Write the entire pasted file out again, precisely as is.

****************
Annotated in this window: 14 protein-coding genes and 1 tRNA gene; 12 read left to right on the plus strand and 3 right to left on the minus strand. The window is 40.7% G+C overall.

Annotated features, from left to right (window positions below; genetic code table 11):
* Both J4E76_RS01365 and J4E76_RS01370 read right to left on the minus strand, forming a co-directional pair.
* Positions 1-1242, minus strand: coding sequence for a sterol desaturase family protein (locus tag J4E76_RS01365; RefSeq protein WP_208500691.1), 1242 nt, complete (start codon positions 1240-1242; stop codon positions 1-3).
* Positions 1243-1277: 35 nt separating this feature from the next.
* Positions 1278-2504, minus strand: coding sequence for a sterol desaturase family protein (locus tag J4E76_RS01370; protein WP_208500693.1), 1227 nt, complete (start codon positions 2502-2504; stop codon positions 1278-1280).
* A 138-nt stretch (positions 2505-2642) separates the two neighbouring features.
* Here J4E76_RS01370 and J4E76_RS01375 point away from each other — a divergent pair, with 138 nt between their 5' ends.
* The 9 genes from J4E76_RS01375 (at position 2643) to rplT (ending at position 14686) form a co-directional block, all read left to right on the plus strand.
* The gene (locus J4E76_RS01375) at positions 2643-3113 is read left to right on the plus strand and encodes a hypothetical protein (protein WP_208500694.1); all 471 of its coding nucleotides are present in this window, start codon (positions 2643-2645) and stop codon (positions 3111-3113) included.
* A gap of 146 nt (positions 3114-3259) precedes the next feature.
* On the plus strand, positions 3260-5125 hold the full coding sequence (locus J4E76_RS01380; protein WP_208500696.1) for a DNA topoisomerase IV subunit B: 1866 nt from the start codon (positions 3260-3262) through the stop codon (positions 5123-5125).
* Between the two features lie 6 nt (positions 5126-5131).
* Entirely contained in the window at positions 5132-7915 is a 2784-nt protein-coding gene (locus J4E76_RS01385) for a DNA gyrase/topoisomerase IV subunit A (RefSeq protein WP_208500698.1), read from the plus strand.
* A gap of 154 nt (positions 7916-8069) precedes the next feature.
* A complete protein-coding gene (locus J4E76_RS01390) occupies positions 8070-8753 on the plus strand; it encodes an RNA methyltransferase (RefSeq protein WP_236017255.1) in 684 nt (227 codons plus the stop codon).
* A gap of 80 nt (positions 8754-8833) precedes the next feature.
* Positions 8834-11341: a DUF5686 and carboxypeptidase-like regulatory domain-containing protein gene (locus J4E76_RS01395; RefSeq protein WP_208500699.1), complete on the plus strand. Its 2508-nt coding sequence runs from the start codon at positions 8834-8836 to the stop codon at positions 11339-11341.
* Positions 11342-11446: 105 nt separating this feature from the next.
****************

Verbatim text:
Annotated in this window: 14 protein-coding genes and 1 tRNA gene; 12 read left to right on the plus strand and 3 right to left on the minus strand. The window is 40.7% G+C overall.

Annotated features, from left to right (window positions below; genetic code table 11):
* Both J4E76_RS01365 and J4E76_RS01370 read right to left on the minus strand, forming a co-directional pair.
* Positions 1-1242, minus strand: coding sequence for a sterol desaturase family protein (locus tag J4E76_RS01365; RefSeq protein WP_208500691.1), 1242 nt, complete (start codon positions 1240-1242; stop codon positions 1-3).
* Positions 1243-1277: 35 nt separating this feature from the next.
* Positions 1278-2504, minus strand: coding sequence for a sterol desaturase family protein (locus tag J4E76_RS01370; protein WP_208500693.1), 1227 nt, complete (start codon positions 2502-2504; stop codon positions 1278-1280).
* A 138-nt stretch (positions 2505-2642) separates the two neighbouring features.
* Here J4E76_RS01370 and J4E76_RS01375 point away from each other — a divergent pair, with 138 nt between their 5' ends.
* The 9 genes from J4E76_RS01375 (at position 2643) to rplT (ending at position 14686) form a co-directional block, all read left to right on the plus strand.
* The gene (locus J4E76_RS01375) at positions 2643-3113 is read left to right on the plus strand and encodes a hypothetical protein (protein WP_208500694.1); all 471 of its coding nucleotides are present in this window, start codon (positions 2643-2645) and stop codon (positions 3111-3113) included.
* A gap of 146 nt (positions 3114-3259) precedes the next feature.
* On the plus strand, positions 3260-5125 hold the full coding sequence (locus J4E76_RS01380; protein WP_208500696.1) for a DNA topoisomerase IV subunit B: 1866 nt from the start codon (positions 3260-3262) through the stop codon (positions 5123-5125).
* Between the two features lie 6 nt (positions 5126-5131).
* Entirely contained in the window at positions 5132-7915 is a 2784-nt protein-coding gene (locus J4E76_RS01385) for a DNA gyrase/topoisomerase IV subunit A (RefSeq protein WP_208500698.1), read from the plus strand.
* A gap of 154 nt (positions 7916-8069) precedes the next feature.
* A complete protein-coding gene (locus J4E76_RS01390) occupies positions 8070-8753 on the plus strand; it encodes an RNA methyltransferase (RefSeq protein WP_236017255.1) in 684 nt (227 codons plus the stop codon).
* A gap of 80 nt (positions 8754-8833) precedes the next feature.
* Positions 8834-11341: a DUF5686 and carboxypeptidase-like regulatory domain-containing protein gene (locus J4E76_RS01395; RefSeq protein WP_208500699.1), complete on the plus strand. Its 2508-nt coding sequence runs from the start codon at positions 8834-8836 to the stop codon at positions 11339-11341.
* Positions 11342-11446: 105 nt separating this feature from the next.